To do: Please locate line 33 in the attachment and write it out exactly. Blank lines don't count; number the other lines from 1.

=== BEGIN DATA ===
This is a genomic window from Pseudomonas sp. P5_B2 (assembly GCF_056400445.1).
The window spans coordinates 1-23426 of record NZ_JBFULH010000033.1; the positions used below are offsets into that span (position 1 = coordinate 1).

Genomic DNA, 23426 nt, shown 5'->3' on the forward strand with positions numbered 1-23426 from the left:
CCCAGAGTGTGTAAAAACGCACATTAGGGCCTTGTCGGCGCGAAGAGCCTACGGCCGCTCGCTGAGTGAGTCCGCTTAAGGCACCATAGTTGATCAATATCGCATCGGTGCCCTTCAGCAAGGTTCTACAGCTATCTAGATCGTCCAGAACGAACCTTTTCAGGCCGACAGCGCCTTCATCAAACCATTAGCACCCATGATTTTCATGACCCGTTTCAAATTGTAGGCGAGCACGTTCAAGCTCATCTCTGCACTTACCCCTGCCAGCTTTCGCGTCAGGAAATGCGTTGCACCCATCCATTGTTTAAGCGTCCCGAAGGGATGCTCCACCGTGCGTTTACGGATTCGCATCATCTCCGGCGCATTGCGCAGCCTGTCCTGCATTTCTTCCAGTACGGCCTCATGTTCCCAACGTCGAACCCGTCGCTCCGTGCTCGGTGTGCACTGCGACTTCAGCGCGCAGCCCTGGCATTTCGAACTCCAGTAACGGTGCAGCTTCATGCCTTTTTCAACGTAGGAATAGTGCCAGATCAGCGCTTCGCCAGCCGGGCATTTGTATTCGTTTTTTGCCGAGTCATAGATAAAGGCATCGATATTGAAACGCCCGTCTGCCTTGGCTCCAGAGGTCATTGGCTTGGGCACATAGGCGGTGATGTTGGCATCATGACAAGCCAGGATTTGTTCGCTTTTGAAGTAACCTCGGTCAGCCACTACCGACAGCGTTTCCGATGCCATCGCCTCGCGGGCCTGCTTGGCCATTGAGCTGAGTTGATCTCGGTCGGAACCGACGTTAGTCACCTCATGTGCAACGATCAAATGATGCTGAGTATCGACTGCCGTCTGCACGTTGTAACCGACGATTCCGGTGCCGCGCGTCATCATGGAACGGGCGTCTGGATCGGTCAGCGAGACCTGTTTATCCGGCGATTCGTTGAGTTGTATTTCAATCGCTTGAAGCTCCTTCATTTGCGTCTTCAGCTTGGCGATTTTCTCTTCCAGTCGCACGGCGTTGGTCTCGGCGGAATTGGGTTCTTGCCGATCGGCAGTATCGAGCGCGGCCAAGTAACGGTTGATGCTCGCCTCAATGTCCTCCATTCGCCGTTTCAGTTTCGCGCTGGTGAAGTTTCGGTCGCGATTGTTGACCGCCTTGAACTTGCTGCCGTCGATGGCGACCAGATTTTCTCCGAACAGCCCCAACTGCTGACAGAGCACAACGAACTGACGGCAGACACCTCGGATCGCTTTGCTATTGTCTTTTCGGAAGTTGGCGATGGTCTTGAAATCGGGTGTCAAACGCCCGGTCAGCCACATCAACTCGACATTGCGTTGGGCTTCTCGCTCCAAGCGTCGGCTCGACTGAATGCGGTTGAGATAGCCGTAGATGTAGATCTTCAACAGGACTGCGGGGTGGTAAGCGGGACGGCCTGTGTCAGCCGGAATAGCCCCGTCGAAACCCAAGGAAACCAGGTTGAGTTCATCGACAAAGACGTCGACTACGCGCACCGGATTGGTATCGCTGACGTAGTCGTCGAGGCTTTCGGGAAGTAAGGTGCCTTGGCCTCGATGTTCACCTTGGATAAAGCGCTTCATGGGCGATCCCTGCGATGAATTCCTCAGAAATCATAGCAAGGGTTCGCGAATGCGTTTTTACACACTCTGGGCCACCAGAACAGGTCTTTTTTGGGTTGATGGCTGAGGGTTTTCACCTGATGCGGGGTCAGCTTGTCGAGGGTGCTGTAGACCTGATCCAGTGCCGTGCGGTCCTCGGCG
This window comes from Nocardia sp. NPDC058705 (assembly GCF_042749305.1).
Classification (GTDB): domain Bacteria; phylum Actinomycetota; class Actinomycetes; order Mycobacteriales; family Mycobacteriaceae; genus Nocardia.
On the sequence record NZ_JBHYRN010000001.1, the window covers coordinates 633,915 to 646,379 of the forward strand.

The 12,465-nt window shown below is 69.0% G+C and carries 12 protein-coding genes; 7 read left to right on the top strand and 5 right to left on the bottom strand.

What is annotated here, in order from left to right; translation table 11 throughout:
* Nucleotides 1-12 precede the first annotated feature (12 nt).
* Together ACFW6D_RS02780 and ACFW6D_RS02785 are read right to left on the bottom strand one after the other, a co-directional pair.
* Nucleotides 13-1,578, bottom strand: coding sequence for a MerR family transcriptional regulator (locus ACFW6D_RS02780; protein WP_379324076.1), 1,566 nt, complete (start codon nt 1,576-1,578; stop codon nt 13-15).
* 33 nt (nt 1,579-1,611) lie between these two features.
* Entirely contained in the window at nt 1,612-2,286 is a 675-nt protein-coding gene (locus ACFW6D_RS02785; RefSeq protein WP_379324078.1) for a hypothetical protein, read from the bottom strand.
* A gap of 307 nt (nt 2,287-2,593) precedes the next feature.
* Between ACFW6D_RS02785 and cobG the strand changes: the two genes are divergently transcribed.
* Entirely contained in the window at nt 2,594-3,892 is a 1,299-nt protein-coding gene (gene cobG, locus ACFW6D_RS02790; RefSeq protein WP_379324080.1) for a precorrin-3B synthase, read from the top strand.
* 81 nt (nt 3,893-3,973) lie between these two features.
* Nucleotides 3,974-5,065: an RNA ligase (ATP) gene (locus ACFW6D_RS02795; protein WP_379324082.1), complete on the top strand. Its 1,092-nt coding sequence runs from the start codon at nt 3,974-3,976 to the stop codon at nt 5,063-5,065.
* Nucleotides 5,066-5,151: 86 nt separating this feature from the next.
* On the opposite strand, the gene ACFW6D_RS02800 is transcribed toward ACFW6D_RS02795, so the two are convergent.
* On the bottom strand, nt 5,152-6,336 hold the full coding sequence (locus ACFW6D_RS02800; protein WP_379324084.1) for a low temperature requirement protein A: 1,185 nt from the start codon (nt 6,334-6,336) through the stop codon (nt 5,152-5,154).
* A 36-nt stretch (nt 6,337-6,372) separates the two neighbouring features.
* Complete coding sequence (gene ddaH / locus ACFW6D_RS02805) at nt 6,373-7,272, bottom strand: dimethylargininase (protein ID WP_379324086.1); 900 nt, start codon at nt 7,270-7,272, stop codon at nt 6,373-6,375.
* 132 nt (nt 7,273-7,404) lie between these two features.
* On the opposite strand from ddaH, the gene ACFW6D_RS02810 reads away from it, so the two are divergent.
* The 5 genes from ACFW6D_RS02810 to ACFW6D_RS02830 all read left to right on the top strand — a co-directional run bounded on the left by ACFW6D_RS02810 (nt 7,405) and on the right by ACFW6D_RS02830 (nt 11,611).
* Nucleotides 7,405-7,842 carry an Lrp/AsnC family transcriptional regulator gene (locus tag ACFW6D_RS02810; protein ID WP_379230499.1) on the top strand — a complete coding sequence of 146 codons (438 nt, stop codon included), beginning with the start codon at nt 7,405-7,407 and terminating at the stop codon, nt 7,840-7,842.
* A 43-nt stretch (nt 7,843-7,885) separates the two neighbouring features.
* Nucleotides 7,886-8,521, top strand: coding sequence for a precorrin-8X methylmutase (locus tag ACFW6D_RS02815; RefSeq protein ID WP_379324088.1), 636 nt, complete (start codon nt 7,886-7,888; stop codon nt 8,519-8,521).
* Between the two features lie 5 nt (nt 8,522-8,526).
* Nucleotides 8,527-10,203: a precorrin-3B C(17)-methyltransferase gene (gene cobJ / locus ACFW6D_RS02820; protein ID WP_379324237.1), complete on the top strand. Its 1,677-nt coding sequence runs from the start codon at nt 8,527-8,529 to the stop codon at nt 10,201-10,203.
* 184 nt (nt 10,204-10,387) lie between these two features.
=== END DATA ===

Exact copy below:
* 184 nt (nt 10,204-10,387) lie between these two features.